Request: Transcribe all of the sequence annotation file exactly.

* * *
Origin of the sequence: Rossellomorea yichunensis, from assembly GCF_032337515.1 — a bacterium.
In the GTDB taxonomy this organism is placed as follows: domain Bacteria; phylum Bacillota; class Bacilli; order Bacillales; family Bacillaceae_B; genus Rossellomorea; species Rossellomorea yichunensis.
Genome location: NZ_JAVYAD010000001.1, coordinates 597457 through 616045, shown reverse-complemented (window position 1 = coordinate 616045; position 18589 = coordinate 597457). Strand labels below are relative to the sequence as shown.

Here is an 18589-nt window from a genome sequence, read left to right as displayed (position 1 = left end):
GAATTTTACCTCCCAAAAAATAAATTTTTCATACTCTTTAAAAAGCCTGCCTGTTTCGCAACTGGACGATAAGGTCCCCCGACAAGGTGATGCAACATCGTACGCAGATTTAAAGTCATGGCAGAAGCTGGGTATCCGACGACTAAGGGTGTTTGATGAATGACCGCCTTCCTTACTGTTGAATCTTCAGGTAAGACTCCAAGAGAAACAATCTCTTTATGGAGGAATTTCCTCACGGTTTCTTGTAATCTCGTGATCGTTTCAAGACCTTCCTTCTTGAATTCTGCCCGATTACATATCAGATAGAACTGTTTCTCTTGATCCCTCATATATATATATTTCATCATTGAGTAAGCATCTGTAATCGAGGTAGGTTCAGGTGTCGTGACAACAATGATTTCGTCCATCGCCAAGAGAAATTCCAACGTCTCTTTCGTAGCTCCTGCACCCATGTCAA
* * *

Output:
Origin of the sequence: Rossellomorea yichunensis, from assembly GCF_032337515.1 — a bacterium.
In the GTDB taxonomy this organism is placed as follows: domain Bacteria; phylum Bacillota; class Bacilli; order Bacillales; family Bacillaceae_B; genus Rossellomorea; species Rossellomorea yichunensis.
Genome location: NZ_JAVYAD010000001.1, coordinates 597457 through 616045, shown reverse-complemented (window position 1 = coordinate 616045; position 18589 = coordinate 597457). Strand labels below are relative to the sequence as shown.

Here is an 18589-nt window from a genome sequence, read left to right as displayed (position 1 = left end):
GAATTTTACCTCCCAAAAAATAAATTTTTCATACTCTTTAAAAAGCCTGCCTGTTTCGCAACTGGACGATAAGGTCCCCCGACAAGGTGATGCAACATCGTACGCAGATTTAAAGTCATGGCAGAAGCTGGGTATCCGACGACTAAGGGTGTTTGATGAATGACCGCCTTCCTTACTGTTGAATCTTCAGGTAAGACTCCAAGAGAAACAATCTCTTTATGGAGGAATTTCCTCACGGTTTCTTGTAATCTCGTGATCGTTTCAAGACCTTCCTTCTTGAATTCTGCCCGATTACATATCAGATAGAACTGTTTCTCTTGATCCCTCATATATATATATTTCATCATTGAGTAAGCATCTGTAATCGAGGTAGGTTCAGGTGTCGTGACAACAATGATTTCGTCCATCGCCAAGAGAAATTCCAACGTCTCTTTCGTAGCTCCTGCACCCATGTCAA